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Thank you for subscribing to Women's Health, an Avera eNewsletter that provides you with information to help you live a healthy lifestyle.  To learn more about what Avera can do to partner with you to improve your health, visit www.Avera.org.

To your health,

The Avera Staff


Because of the slow growth of cervical cancer, experts are now recommending new guidelines for the frequency of cervical screenings.

The American College of Obstetricians and Gynecologists recently changed its guidelines for how often women need to have pap smears, which can detect precancerous lesions and other abnormalities on the cervix. The new guidelines recommend a first pap smear at age 21, one every two years for women in their 20s and one every three years for women ages 30 and older.

Doctors and medical professionals analyzed 10 years of medical data to come up with the new recommendations. However, this doesn't mean you should stop making annual medical appointments.

"As a patient, you need to see your doctor on a yearly basis for a breast and pelvic exam," says Dr. Kimberlee McKay, who specializes in obstetrics and gynecology at Avera McKennan in Sioux Falls, S.D. "What's changing is the pap smear recommendations, which is collection of cells from the cervix."

Previously, the guidelines were for women under 30 to receive pap smears annually and for women over 30 to receive them every three years after three consecutive clear tests. Previous recommendations called for women to receive their first pap smear at age 21 or within their first three years of being sexually active.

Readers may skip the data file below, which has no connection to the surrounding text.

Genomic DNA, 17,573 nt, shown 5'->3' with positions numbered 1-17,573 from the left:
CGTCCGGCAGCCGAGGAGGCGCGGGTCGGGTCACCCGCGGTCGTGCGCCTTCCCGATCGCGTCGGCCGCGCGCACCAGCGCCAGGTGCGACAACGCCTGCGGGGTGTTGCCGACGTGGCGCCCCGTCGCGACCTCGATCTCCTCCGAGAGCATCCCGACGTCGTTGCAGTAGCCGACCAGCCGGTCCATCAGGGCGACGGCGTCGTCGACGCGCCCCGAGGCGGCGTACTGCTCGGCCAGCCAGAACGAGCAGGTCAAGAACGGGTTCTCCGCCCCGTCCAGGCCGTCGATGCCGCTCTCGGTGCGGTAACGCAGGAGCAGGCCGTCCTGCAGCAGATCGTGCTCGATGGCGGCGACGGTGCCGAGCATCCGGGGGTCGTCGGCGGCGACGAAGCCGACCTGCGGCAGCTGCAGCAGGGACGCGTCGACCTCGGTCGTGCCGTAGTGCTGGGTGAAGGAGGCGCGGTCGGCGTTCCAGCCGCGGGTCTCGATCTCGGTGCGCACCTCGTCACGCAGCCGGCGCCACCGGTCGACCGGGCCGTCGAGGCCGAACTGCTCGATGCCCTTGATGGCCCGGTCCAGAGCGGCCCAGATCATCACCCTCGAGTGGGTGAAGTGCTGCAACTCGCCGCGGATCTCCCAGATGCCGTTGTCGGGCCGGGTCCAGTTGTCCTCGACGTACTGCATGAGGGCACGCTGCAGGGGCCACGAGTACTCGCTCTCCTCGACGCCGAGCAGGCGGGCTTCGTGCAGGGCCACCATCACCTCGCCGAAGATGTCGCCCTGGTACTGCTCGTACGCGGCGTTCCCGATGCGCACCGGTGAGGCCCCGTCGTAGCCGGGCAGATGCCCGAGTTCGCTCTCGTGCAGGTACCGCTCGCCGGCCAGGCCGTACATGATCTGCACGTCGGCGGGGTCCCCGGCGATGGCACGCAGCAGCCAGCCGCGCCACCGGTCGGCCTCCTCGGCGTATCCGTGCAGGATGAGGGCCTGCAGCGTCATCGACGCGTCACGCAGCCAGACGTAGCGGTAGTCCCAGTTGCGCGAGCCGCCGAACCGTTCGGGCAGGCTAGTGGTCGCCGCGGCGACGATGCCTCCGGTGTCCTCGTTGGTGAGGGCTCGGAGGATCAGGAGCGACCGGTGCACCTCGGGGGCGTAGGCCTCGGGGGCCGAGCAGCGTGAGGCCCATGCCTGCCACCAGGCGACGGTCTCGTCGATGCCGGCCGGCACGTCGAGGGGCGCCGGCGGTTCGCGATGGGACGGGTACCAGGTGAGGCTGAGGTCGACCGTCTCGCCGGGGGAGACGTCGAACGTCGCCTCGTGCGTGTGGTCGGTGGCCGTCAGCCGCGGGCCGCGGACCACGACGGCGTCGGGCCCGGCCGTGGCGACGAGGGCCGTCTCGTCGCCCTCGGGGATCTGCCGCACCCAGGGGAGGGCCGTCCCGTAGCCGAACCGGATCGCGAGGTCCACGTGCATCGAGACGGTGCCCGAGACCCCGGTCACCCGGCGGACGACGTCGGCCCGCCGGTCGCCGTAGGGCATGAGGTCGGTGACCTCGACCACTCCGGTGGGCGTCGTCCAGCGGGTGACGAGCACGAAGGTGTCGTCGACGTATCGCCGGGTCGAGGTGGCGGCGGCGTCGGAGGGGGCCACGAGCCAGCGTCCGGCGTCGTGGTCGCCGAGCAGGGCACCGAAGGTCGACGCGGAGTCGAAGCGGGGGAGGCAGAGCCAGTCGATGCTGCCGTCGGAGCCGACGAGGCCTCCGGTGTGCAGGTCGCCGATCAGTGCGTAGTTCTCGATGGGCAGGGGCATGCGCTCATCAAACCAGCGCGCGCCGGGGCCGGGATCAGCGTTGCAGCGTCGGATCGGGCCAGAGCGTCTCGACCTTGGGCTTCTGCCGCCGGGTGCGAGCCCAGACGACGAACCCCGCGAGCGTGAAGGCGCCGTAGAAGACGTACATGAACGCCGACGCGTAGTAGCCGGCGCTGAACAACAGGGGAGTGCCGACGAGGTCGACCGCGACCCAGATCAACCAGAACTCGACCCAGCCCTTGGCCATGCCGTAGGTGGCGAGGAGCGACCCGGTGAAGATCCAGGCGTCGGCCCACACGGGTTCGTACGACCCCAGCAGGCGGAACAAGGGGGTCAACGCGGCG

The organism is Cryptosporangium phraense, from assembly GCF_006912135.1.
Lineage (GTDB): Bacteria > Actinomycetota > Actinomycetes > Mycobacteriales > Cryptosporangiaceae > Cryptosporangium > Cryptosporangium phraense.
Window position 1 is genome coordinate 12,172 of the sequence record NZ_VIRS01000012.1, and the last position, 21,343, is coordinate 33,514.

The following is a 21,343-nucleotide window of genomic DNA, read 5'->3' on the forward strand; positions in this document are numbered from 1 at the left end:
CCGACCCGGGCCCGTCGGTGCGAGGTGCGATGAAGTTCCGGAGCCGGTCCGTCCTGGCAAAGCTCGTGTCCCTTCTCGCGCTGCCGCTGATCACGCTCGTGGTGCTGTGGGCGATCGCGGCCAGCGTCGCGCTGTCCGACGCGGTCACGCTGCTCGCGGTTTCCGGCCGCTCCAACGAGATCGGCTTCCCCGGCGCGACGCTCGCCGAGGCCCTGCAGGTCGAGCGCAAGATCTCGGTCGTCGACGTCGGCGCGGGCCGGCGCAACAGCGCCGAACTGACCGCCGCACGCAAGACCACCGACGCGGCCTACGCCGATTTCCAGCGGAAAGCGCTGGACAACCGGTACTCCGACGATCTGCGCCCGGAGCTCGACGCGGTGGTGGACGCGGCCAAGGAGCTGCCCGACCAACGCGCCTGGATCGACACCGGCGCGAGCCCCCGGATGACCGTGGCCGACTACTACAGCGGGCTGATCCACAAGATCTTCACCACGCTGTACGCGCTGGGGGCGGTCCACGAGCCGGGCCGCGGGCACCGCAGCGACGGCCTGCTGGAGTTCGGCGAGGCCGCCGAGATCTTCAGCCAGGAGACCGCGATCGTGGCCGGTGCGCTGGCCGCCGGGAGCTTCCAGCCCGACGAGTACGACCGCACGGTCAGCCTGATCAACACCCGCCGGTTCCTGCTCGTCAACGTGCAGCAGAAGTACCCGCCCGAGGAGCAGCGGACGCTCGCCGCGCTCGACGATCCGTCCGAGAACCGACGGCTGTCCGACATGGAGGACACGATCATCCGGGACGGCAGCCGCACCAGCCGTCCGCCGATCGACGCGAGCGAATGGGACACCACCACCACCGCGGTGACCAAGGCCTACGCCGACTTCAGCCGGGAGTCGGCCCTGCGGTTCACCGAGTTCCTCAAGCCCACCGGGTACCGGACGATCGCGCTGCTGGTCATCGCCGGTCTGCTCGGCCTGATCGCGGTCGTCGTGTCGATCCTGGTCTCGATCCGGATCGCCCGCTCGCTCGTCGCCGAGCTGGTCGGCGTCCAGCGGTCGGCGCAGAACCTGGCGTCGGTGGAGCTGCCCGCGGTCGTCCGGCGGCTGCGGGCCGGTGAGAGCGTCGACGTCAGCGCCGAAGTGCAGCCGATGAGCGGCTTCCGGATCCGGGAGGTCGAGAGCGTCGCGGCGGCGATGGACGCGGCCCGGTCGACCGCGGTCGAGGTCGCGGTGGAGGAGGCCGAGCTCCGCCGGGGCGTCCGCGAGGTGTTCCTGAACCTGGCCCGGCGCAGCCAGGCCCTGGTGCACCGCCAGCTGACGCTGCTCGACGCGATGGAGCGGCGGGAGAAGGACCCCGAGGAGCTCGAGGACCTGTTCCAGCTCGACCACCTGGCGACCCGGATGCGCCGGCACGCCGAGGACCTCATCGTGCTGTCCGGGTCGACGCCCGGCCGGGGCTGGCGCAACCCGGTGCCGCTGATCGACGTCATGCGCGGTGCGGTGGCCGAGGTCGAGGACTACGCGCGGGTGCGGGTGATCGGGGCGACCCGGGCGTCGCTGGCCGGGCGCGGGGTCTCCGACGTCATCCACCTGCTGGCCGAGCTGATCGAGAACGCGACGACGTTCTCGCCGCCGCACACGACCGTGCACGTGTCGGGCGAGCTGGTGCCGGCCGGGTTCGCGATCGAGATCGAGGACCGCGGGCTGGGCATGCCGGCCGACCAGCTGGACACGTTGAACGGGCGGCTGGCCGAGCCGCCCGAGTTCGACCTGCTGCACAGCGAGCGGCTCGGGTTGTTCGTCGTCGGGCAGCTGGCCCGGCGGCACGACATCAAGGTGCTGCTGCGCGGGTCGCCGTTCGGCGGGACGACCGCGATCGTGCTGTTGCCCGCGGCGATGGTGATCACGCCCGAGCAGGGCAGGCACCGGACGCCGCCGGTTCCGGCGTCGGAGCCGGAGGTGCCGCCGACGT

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Guidelines for pap smears have changed, but you should continue to have annual physical exams with your doctor. An annual exam can help diagnose health problems or prevent problems in the future.

An annual exam helps create a medical history for you that can be useful to monitor changes in your health from year to year. Based on your history and your doctor's observations during the exam, your doctor may be able to detect the likelihood of future health problems.

At annual physical exams, your doctor may ask questions about your exercise, eating and sleeping habits. Your doctor checks your height, weight, pulse, blood pressure and other vital signs. These could reveal illnesses for which you don't have symptoms, such as high blood pressure.

You may feel more comfortable with your doctor if you have regular annual exams. Then, when you do have a more specific problem, you'll be at ease speaking about the issue.

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In Great Health online archive.